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6 stolen-base options for September

Gomez, Peraza among speedsters with favorable matchups ahead
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When it comes to the stolen base, it's not immediately obvious who's to blame for one.

Is it the pitcher, with his slow time to home plate?

When it comes to the stolen base, it's not immediately obvious who's to blame for one.

Is it the pitcher, with his slow time to home plate?

Is it the catcher, who has had his pop times and throwing arm measured throughout his time in the game? We make a big deal about big arms like the one Gary Sanchez used to throw 88 mph and nab Julio Borbon this week.

Video: BAL@NYY: Sanchez throws 87.7 MPH to nab Borbon

Could it be all on the baserunner? Billy Hamilton has stolen bases against the best batteries, and was recorded running 22 mph this week.

And should we ignore the fielder? Some middle infielders are adept at the swipe tag; others whiff on the runner or let the ball bounce by.

Given all of these things, it's nice to know that smart people are on it. When they put together Deserved Run Average, Jonathan Judge, Harry Pavlidis and Dan Turkenkopf took a look at the running game and came up with Swipe Rate Above Average. They found pitchers are about six times more important than the catcher when it comes to these things. The things they controlled for should seem familiar:

  • The inning in which the runner was on base
  • The stadium where the game takes place
  • The underlying quality of the pitcher, as measured by Jonathan Judge's cFIP statistic
  • The pitcher and catcher involved
  • The lead runner involved

On some level, this means just going out and finding the worst pitchers and streaming against them. Noah Syndergaard! Well, maybe not him. He doesn't hold runners well, but he's also tough to hit against. How about Jimmy Nelson, Ubaldo Jimenez and Matt Andriese, though?

Let's now turn to something easier than targeting specific batteries. The worst teams in the league against the run, using SRAA, are the Yankees, Mariners, Pirates, Rays, Rangers and Padres. If you include the Braves and White Sox, you get the teams that are clearly worse than the pack. Here are a few basestealers that will see these teams in the next month.

David Dahl, Rockies: He's still out there? He shouldn't be. Go get him. Having seven games against the Padres is only part of the reason why he shouldn't be out there.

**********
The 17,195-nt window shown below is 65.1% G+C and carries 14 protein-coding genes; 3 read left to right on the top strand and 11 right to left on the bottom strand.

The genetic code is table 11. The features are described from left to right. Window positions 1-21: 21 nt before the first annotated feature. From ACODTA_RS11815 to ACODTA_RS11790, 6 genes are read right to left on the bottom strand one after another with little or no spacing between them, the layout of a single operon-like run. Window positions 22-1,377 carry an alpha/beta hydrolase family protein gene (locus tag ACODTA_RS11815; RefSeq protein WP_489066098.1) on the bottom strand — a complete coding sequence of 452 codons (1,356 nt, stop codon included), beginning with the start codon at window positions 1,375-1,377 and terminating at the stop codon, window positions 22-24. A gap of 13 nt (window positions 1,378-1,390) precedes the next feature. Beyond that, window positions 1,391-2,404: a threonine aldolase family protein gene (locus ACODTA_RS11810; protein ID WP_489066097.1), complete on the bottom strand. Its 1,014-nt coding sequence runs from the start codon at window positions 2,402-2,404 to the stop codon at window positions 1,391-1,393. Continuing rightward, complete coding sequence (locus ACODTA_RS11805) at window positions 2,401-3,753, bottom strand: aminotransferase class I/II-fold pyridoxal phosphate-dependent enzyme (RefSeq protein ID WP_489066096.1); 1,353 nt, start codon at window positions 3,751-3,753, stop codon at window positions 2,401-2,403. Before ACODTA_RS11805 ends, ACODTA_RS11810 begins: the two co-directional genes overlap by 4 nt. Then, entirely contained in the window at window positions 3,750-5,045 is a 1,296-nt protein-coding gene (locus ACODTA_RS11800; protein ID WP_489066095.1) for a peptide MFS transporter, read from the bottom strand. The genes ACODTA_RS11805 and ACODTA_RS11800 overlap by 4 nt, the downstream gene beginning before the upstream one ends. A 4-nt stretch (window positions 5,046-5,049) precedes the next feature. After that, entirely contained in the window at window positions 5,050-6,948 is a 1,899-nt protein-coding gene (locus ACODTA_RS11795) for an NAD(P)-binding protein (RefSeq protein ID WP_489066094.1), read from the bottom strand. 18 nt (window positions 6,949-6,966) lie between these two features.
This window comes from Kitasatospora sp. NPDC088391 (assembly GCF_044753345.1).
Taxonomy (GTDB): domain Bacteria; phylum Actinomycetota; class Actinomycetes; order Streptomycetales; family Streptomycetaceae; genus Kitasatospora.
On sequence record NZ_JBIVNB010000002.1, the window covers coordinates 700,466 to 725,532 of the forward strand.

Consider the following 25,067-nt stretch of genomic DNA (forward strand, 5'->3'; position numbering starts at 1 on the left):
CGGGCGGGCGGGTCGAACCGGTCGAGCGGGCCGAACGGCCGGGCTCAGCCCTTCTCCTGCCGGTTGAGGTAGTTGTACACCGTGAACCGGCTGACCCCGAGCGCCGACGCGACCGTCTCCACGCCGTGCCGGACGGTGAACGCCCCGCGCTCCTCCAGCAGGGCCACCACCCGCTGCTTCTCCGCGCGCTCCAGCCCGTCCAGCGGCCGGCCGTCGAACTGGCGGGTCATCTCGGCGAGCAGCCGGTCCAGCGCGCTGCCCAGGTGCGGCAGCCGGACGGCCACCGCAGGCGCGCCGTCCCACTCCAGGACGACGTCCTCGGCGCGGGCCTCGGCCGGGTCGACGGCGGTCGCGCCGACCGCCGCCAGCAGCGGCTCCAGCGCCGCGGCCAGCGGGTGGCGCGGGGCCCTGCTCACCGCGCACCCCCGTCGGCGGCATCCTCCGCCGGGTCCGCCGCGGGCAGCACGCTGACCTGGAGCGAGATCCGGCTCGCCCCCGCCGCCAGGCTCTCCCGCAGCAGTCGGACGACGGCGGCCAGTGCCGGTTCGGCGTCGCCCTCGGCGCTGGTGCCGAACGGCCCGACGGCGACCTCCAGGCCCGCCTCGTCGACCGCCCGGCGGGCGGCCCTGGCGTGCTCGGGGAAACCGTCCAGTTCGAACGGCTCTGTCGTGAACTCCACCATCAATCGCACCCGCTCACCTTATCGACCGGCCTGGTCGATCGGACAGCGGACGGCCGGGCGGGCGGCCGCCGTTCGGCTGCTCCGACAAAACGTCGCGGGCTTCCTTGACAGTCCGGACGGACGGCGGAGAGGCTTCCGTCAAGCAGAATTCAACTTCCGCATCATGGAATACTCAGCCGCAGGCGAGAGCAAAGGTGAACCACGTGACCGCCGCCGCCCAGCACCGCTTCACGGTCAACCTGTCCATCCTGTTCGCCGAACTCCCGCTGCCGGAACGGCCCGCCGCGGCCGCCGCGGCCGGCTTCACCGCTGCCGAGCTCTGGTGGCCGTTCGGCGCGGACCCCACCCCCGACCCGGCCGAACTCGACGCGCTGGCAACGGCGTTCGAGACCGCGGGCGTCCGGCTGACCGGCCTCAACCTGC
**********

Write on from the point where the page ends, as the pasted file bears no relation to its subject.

Video: CHC@COL: Dahl picks up his first career stolen base

Carlos Gomez, Rangers: Gomez may have waning athleticism, but it seems like his straight-on running speed isn't that off because he's been successful on 14 of 16 steal attempts. He's hitting at the bottom of the Rangers lineup, but he's playing for them every day, and there's no pesky pitcher behind him. And now he's free in the leagues where he's ended up on the wire. There's probably no better long shot to take, decline or no. Texas gets the Mariners four times and the Rays three times.

Melvin Upton Jr., Blue Jays: The artist formerly known as Bossman gets the Yankees seven times, so he's in a good spot when it comes to stealing bases. However, it is worth mentioning that Sanchez has taken over behind the plate, has a rocket arm and is not Brian McCann. The pitchers are more important than the catchers, but the catcher has improved there. It's also worth mentioning that Upton is not getting on base as much any more, and is therefore hitting lower in the order. He's got some wheels, though, and also gets the Mariners three times, so at least the stars are aligning in that way.

Video: TB@TOR: Upton Jr. swipes third base in the 1st frame

Jose Peraza, Reds: Eight games against the Pirates is great for Hamilton, but if someone needs stolen bases in your shallow league, there's no way Hamilton is on the wire, even if he's owned in only 76 percent of leagues on Yahoo. However, you might get a reasonable facsimile from the (mostly) everyday middle infielder for the Reds right now. He's not walking at all, but he's making a lot of contact and can run like the wind. It's a little tough for Peraza with incumbents Zack Cozart and Brandon Phillips on the roster, but it is interesting that both of those guys are under contract with the Reds for only one more year. That's why Peraza is playing at both positions.

Chris Owings, D-backs: Perhaps you haven't noticed that Owings is finally healthy and turning in the season that seemed possible for him so far back. He's got some pop (.130 ISO), makes contact, has eligibility all over the field and has 15 steals in 15 attempts. Now he's the shortstop, and he looks legit. He's also getting the Padres six times, which is great news for his ability to steal a base. The bonus is 17 games either at home or in Colorado.

Video: SD@ARI: Owings awarded stolen base after challenge

Jake Marisnick, Astros: He's not starting every day, but he's getting into games regularly as the Astros' best defensive center fielder and a replacement for Teoscar Hernandez. He gets the benefit of a whopping 12 games against the Rangers and Mariners, which should mean plenty of opportunities against guys like Taijuan Walker and Cole Hamels, who are among the 25 worst pitchers against the running game.

A version of this article also appeared on

Eno Sarris is a contributor to